Re: Reliability of Networking Hardware?

Protection is earth ground that every incoming utility must connect
to before entering a building. For example, if the CATV wire does not
make a hardwire connection to that common earth ground, then those
street utility wires are nothing more than an antenna connected
directly to the router. A direct path for lightning to connect to that
router. Typically destructive transients seek earth ground. Either
they get earthed before entering the building (no damage) OR get
earthed through a router connected to that cable (damage).

Plug-in protectors - power strips or UPSes - are promoted by myths.
They would have you believe it will somehow stop or block what even
three miles of sky could not. If a protector is not connected short to
an earth ground, then the protector is not connected to protection. No
protection - no earth ground - means no effective protection.
Therefore ineffective protectors make themselves obvious. They avoid
all discussion about earthing. Earthing - not to be confused with that
safety ground in a wall receptacle.

Most common source of lightning transients? Which wire is highest on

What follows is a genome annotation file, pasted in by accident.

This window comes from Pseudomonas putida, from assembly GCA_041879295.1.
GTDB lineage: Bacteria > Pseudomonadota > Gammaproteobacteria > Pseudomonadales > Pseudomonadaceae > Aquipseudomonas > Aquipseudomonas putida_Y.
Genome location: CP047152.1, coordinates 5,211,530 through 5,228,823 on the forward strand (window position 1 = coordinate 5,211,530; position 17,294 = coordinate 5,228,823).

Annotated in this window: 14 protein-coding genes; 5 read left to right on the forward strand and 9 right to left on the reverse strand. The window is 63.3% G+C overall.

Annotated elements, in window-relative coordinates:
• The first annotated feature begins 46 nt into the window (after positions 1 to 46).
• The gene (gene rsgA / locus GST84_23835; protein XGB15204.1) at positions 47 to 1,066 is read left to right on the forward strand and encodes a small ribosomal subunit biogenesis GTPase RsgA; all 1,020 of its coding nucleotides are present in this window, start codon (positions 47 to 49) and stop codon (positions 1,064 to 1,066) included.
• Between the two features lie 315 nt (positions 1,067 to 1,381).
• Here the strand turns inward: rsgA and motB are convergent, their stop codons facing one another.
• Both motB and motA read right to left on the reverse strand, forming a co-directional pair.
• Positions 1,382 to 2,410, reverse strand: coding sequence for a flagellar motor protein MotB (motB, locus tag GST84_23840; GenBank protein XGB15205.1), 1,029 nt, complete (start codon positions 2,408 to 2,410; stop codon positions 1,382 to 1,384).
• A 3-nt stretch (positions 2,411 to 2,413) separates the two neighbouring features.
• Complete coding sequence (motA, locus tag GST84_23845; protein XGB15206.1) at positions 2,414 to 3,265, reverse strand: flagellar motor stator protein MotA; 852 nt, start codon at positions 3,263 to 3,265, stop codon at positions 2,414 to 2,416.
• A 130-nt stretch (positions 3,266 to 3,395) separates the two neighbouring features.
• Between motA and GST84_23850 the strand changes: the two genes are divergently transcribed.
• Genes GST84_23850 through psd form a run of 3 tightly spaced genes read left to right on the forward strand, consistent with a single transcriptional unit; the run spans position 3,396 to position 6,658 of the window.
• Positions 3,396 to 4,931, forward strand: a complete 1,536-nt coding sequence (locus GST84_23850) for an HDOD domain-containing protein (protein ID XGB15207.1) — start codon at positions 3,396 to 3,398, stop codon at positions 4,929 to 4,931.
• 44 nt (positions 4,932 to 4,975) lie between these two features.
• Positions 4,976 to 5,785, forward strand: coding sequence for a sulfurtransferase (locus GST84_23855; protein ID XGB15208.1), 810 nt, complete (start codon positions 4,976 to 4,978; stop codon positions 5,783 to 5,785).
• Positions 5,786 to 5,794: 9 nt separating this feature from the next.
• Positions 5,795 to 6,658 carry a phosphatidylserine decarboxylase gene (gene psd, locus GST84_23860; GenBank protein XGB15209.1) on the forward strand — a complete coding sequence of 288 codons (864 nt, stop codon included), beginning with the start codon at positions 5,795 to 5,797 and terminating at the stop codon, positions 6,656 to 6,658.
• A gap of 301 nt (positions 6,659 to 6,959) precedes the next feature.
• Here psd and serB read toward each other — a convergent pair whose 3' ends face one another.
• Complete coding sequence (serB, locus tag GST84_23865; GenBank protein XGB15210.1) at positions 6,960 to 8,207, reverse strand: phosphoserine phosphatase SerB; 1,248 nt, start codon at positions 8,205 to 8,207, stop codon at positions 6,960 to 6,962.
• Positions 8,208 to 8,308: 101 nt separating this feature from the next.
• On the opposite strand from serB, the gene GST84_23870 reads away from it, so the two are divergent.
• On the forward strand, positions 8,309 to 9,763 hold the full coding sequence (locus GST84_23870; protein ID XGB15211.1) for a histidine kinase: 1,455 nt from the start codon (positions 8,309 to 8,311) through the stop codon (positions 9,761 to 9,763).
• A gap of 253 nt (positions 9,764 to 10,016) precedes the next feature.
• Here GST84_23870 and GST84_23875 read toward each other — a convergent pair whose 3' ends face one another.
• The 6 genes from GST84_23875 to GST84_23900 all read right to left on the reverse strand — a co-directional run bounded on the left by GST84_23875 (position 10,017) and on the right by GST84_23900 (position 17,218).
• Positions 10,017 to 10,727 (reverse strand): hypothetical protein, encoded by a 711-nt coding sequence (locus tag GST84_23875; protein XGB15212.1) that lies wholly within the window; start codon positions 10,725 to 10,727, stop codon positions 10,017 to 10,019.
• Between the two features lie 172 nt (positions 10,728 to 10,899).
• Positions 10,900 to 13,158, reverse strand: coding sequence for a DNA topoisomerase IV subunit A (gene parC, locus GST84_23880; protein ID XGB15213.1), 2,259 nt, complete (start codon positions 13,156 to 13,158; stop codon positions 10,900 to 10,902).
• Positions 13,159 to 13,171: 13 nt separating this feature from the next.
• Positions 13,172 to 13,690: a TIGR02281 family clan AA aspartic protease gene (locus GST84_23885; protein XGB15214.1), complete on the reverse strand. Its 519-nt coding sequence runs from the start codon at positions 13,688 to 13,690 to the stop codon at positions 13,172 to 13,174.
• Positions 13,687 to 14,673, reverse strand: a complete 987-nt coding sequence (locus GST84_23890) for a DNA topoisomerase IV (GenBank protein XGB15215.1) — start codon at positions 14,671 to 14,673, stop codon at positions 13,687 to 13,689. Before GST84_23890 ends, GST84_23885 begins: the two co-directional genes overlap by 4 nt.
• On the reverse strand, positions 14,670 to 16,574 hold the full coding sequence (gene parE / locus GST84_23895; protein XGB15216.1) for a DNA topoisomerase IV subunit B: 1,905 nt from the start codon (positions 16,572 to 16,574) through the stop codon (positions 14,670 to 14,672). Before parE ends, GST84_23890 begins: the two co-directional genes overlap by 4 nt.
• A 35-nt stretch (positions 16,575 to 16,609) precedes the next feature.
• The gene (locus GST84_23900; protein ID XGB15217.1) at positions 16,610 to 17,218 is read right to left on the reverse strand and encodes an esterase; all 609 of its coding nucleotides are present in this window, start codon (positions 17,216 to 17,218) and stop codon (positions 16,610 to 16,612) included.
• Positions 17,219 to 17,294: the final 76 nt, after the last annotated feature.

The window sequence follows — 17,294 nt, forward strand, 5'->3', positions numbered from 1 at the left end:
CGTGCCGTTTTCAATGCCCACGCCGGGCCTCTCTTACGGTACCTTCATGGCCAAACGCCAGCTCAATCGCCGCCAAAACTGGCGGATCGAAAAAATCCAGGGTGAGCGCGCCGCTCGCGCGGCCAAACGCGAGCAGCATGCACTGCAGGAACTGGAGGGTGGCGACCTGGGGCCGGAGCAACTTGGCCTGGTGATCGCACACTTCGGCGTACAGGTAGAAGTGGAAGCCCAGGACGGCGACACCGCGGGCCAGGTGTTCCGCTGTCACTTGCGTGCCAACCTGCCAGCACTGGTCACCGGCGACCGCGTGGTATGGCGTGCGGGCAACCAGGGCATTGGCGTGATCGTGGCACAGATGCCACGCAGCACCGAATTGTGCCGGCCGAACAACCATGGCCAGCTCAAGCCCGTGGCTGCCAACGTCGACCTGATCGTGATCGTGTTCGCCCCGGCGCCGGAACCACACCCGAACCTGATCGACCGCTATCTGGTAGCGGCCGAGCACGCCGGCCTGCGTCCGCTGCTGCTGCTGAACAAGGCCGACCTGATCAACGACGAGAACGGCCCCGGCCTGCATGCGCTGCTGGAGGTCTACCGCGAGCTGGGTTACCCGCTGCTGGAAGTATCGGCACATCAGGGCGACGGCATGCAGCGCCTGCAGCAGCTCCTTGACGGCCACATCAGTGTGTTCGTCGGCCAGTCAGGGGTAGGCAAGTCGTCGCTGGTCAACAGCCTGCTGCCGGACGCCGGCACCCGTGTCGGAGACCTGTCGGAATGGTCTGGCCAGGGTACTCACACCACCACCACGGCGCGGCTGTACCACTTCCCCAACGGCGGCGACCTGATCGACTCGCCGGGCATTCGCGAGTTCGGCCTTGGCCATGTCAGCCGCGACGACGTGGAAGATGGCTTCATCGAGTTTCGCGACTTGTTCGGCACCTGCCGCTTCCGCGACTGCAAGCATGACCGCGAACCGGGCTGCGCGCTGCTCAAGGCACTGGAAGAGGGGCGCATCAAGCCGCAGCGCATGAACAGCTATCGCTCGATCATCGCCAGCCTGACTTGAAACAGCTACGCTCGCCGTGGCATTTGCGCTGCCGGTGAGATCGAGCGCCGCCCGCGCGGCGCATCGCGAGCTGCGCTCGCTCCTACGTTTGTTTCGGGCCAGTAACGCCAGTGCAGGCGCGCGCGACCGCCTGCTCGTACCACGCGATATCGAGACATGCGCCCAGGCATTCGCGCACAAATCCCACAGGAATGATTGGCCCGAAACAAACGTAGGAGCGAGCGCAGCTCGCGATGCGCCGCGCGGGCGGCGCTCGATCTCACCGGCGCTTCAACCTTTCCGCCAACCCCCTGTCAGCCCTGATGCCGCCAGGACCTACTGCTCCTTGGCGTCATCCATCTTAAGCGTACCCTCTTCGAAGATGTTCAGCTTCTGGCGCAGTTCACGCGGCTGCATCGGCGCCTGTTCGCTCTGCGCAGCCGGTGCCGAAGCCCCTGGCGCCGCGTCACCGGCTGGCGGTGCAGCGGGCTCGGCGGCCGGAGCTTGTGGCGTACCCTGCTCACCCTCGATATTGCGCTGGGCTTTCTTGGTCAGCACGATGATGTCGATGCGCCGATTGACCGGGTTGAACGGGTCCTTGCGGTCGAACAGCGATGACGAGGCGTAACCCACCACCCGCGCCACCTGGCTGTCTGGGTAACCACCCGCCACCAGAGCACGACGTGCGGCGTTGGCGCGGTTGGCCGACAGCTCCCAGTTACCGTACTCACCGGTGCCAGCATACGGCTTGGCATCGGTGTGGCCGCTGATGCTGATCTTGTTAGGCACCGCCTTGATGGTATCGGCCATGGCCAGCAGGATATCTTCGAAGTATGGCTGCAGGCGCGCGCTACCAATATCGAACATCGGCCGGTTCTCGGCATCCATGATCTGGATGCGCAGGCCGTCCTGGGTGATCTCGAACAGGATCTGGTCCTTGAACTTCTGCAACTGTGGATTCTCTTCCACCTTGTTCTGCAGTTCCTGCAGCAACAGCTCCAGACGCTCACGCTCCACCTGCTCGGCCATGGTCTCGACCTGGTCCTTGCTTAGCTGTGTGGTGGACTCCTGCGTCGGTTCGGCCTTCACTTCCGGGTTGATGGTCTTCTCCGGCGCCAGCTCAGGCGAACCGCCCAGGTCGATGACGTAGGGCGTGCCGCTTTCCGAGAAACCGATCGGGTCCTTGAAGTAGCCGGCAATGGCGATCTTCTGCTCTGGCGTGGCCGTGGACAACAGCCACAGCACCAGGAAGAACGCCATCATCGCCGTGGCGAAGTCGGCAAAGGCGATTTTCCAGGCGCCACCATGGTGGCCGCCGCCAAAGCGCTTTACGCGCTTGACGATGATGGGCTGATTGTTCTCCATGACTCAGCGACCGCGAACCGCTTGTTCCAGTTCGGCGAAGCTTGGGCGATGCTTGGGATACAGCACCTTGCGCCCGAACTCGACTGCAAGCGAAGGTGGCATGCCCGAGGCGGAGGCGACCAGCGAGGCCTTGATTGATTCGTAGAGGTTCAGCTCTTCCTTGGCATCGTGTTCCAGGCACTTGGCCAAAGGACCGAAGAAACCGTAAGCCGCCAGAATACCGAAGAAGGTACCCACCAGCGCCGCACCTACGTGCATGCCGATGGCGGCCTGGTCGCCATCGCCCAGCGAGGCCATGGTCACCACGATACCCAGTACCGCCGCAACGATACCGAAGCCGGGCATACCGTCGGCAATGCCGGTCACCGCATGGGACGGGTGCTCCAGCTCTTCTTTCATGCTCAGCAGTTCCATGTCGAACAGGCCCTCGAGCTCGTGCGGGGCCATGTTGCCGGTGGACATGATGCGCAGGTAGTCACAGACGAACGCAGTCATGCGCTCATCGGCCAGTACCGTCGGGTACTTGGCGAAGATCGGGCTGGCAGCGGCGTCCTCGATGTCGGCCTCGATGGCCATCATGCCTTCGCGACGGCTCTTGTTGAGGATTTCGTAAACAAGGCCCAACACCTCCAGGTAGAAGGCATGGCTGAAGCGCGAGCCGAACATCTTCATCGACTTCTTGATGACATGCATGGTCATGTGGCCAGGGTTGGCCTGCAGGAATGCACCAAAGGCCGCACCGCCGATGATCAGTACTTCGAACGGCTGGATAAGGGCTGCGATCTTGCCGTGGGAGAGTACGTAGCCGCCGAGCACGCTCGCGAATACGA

telephone poles? AC electric. The homeowner must provide an AC
electric 'whole house' protector sold by responsible manufacturers such
as Square D, Leviton, Intermatic, Cutler-Hammer, GE, and Siemens.
Notice that names such as APC, Tripplite, and Belkin are not listed.
The protector is not protection. The protector is effective when it
connects a destructive transient to protection - earth ground.
Effective (earthed) 'whole house' protectors for residential service
are sold in Home Depot, Lowes, and electrical supply houses. Effective
protectors have not been found in Radio Shack, Staples, Circuit City,
Walmart, Sears, Ace Hardware, Best Buy, Office Max, Kmart, or grocery

Look for yourself. Does it have a dedicated connector to earth
ground? Does manufacturer avoid all discussion about earthing?
Symptoms of ineffective and typically undersized protectors so often
hyped by others who also don't discuss earthing.

Can lightning cause electronics to become flakey? Yes. But so can
static electric discharges. Plug-in protectors also don't protect from
static electricity. That means a humidifier may be required to
maintain room humidity above 20%.

galt_57@xxxxxxxxxxx wrote:
Just read someones rant about how they need to buy a new router every
year or two because they get flakey and start acting up. Is this
opinion utterly bogus or do a lot of people actually have trouble with
equipment that quickly gets intermittant and flakey? If so could this
perhaps be due to lightning damage?